音标: [kənˈtend]

contend for 争夺;
contend (that) 声称,主张;
contend with 必须处理,不得不应付[困难,窘境]

To defend a belief or keep affirming that it’s true is to contend. People used to contend that the earth was flat, but eventually, when no one dropped off the edge no matter how far they traveled, the “round” theory won.

One of the meanings of contend is from the French “to strive with,” and it is a literal fighting, as in “to contend with fists.” Most contemporary uses of the verb contend illustrate competitions of proof or defense, where a person will contend that something is true, or better, or wrong. It is still a striving but more of a verbal kind, where what you contend is what you hope to convince others is correct.

what to use? contend with / cope with / deal with | WordReference Forums
If you ‘deal with him’ it suggests that you have found some sort of solution to the problem. For example “we tie him to the chair” or, perhaps less extreme, “we tell him to sit quietly”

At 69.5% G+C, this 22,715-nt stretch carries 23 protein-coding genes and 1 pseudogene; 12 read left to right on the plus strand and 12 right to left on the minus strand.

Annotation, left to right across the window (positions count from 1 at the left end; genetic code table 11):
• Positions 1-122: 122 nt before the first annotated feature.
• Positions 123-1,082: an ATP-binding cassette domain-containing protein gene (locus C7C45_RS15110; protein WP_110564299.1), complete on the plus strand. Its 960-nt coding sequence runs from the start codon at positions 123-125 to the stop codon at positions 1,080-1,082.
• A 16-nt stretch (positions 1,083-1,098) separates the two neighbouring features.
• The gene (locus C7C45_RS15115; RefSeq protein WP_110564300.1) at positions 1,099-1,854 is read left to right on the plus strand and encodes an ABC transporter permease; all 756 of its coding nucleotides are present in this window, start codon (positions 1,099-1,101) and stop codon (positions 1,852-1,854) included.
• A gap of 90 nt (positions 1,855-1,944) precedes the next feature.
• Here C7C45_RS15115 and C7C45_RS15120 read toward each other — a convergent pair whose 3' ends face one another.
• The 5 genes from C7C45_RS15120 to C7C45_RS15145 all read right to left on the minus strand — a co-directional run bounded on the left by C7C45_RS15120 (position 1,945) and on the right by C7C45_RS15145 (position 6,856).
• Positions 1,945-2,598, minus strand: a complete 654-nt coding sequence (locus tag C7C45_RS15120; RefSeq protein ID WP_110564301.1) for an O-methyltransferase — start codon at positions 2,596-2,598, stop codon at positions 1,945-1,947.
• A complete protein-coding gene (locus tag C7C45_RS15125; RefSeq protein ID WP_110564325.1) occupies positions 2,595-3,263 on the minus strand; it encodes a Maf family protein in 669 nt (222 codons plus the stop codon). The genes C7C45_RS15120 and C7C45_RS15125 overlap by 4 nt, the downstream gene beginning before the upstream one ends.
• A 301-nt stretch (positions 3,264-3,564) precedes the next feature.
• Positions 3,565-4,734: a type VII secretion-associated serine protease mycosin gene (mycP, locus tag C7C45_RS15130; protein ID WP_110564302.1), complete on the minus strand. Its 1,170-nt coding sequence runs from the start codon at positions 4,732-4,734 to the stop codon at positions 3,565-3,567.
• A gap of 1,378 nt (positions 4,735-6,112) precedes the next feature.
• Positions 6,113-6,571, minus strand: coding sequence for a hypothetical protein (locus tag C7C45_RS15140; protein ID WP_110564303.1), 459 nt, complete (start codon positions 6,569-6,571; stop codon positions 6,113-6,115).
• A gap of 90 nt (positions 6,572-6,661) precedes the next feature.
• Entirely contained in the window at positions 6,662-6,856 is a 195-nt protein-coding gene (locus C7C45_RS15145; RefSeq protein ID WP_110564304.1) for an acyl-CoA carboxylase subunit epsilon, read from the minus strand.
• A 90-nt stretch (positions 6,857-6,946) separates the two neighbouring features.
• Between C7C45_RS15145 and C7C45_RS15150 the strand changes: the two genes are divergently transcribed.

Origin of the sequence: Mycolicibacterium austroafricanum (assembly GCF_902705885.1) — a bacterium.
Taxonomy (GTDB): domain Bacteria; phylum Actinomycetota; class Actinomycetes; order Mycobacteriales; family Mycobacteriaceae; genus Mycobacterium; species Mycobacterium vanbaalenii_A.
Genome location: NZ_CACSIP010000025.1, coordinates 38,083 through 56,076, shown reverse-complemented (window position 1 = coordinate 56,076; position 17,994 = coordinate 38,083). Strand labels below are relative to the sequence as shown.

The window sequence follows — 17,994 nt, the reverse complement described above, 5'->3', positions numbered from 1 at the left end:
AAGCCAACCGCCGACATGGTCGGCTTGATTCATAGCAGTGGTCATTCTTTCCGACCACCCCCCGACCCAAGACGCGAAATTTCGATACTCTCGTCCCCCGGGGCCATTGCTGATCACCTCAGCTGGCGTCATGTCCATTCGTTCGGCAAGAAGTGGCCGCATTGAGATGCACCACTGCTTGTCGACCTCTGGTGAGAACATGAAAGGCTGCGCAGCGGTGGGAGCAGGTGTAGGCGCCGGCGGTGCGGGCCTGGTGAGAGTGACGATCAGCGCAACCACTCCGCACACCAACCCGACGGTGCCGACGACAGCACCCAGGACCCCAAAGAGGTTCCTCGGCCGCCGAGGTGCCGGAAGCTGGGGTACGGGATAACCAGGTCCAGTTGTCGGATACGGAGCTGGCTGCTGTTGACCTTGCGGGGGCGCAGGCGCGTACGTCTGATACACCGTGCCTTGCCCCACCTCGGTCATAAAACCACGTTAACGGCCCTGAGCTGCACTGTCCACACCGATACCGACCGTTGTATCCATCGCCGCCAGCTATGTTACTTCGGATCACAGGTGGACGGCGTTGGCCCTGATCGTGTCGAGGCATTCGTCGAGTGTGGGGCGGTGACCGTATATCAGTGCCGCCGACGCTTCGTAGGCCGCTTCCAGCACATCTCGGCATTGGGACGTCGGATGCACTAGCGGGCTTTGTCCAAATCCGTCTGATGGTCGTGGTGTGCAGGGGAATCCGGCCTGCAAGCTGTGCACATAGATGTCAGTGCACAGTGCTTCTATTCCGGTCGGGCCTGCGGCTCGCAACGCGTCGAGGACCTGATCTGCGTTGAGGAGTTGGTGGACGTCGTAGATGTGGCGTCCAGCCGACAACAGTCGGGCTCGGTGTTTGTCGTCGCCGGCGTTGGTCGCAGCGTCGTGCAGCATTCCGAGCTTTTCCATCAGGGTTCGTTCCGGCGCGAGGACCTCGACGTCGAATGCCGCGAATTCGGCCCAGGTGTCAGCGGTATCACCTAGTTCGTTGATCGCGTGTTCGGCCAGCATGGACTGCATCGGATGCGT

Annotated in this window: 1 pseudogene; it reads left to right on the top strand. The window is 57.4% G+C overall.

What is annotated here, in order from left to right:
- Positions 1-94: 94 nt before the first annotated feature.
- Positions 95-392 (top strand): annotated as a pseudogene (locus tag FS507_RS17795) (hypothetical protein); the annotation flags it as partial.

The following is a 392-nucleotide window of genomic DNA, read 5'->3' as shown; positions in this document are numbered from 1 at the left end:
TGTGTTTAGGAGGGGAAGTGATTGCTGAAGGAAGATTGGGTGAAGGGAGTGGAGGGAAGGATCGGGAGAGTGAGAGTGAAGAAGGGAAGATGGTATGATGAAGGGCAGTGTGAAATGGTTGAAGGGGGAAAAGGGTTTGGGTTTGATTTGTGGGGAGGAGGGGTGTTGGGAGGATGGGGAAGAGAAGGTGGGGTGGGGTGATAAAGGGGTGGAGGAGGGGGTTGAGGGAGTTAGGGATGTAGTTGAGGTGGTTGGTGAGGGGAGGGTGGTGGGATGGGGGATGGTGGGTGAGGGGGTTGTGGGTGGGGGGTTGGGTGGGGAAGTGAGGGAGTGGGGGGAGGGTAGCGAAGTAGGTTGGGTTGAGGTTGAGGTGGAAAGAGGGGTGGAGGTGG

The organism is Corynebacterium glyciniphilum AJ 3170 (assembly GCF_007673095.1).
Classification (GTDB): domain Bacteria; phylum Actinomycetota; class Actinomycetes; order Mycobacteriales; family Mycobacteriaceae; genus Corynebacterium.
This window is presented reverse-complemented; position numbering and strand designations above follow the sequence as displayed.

If you ‘cope with him’ you really mean you are coping with the outcome of the situation e.g. the noise, the disruption etc, so you don’t have a solution but instead you find a way to ignore it. Another way would be to “put up with him”.

If you ‘contend with him’ it suggests that there is an element of struggling to find a solution. It could mean that you are looking for a solution but don’t have one yet.

If you say “I don’t deal/cope/contend with him” etc it implies that you take no action to resolve the problem. I would use “I can’t deal/cope with him” which means you are unable to deal or cope. I wouldn’t use “I can’t contend” as that implies an unwillingness to address the problem.

My clients contend that they were forced to confess… through brutality and intimidation.

You did not seriously think that a hobbit could contend with the will of Sauron?

although you still contend you are not guilty of the crimes charged against you

Well, He’s had a lot to contend with in his time, too, you know.

So much to contend with.